No UDS For You …

Now that UDS will be purely online, it’s also moved from using tools for remote participation based in FOSS (such as IRC, icecast, and etherpad (previously gobby) to one requiring use of Google+.  So if the Google+ privacy policy is not your cup of tea, then no UDS for you.

Correction: As Jono pointed out in the comments, there will be etherpad and IRC, just Google+ replacing icecast. I don’t think that changes the fundamental point though.

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18 Responses to “No UDS For You …”


  1. 1 Jeremy Bicha February 26, 2013 at 23:13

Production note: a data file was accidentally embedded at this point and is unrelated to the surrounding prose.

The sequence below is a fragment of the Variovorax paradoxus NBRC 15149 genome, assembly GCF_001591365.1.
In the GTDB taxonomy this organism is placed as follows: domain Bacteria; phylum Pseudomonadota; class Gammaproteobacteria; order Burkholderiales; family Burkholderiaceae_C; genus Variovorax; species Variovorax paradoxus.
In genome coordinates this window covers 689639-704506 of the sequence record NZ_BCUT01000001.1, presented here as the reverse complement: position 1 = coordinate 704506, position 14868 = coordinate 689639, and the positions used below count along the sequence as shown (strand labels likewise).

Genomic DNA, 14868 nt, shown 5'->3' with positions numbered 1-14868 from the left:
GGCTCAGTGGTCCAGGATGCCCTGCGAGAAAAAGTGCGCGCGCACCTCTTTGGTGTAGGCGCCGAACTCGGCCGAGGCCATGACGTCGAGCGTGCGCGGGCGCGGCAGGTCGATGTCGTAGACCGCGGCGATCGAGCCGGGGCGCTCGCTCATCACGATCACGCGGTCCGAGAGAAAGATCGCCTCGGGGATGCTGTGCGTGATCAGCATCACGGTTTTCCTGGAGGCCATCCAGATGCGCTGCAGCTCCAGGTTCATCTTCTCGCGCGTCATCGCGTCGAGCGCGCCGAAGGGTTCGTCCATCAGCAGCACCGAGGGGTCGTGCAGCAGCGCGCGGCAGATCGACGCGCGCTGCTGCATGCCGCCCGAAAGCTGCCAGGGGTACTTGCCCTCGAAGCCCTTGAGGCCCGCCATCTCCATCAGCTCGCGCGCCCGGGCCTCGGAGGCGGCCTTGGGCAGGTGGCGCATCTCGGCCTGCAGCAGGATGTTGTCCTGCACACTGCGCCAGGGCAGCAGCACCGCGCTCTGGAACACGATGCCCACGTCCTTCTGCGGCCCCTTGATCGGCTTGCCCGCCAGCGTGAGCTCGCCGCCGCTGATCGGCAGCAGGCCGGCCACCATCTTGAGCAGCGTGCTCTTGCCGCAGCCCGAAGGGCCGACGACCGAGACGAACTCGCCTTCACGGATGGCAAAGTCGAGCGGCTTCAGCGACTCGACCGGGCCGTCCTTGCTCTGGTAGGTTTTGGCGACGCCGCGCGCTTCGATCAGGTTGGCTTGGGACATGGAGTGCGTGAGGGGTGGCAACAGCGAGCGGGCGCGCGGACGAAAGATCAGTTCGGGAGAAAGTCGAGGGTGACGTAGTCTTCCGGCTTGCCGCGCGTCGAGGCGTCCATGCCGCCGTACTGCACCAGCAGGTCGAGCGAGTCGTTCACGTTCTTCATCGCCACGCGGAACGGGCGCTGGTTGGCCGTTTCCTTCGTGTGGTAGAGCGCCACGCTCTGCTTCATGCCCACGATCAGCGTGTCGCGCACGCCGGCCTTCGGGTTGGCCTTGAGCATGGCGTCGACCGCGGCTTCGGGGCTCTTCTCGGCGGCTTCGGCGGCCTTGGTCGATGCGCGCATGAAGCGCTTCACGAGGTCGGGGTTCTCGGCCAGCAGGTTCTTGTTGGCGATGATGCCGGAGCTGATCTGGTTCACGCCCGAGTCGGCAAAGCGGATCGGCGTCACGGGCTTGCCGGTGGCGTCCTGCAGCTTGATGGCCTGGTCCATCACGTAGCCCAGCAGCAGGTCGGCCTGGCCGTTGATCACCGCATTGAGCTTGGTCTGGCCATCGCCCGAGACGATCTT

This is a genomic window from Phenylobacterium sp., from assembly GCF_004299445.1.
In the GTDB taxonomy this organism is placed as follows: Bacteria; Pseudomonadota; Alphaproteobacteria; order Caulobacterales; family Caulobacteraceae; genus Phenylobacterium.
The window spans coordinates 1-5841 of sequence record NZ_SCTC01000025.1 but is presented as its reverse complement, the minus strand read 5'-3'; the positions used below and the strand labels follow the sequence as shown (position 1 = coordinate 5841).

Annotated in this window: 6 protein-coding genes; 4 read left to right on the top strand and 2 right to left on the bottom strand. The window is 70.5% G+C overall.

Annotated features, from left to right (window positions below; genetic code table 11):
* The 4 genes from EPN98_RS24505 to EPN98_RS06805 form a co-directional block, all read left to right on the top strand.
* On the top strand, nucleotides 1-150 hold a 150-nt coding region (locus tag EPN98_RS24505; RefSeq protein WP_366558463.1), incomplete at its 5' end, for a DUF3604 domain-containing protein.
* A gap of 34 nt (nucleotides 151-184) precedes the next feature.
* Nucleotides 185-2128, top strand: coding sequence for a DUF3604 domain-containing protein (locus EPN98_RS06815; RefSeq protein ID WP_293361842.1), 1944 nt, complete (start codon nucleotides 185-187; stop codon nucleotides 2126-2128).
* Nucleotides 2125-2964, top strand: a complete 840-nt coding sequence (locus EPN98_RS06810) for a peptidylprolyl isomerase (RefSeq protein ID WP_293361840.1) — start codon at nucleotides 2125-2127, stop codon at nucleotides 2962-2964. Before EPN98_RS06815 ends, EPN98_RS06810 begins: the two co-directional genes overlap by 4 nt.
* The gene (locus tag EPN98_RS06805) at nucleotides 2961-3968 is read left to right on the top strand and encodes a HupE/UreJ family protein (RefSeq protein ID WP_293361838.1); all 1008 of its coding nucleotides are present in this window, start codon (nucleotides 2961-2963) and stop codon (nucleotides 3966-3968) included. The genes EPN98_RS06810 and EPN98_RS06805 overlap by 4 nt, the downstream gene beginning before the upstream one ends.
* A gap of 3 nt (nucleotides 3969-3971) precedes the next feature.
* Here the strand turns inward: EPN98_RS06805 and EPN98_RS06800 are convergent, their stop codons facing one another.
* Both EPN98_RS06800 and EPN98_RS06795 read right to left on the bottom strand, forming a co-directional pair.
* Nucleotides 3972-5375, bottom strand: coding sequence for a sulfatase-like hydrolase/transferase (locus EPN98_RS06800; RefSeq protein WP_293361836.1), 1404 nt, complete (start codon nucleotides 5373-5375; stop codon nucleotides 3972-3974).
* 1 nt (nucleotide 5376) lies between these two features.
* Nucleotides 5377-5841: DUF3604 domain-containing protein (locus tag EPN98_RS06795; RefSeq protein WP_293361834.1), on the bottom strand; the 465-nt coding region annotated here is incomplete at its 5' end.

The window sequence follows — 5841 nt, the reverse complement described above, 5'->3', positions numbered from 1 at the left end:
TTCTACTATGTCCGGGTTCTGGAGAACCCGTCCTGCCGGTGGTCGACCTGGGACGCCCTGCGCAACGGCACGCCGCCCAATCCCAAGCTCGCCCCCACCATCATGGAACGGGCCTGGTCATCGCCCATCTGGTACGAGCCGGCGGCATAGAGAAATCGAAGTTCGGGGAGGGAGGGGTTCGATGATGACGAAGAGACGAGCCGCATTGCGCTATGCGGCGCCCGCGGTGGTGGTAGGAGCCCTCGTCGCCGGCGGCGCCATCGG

Well, it’s definitely possible for someone to re-broadcast an icecast stream from the Google+ audio. The question is whether anyone cares to do that work. And we could still use etherpad since the built-in Google+ collaboration tools don’t work for the people outside the that are directly participating in the Google+ session, right?

  2. 2 jonobacon February 26, 2013 at 23:15

    Scott, your post is inaccurate. As per the announcement:

    “In the new online format the event will make extensive use of Google+ Hangouts On Air split across four channels, Client, Server & Cloud, Community, and App Developers, with each channel having two video streams totalling 8 potential concurrent UDS topics. UDS sessions will be spread across these channels with integrated IRC, Etherpad, Social Media sharing, and links to blueprints and specs”.

    It will include IRC and Etherpad, the only change is that icecast is replaced with Google+ Hangouts.

    • 3 skitterman February 26, 2013 at 23:17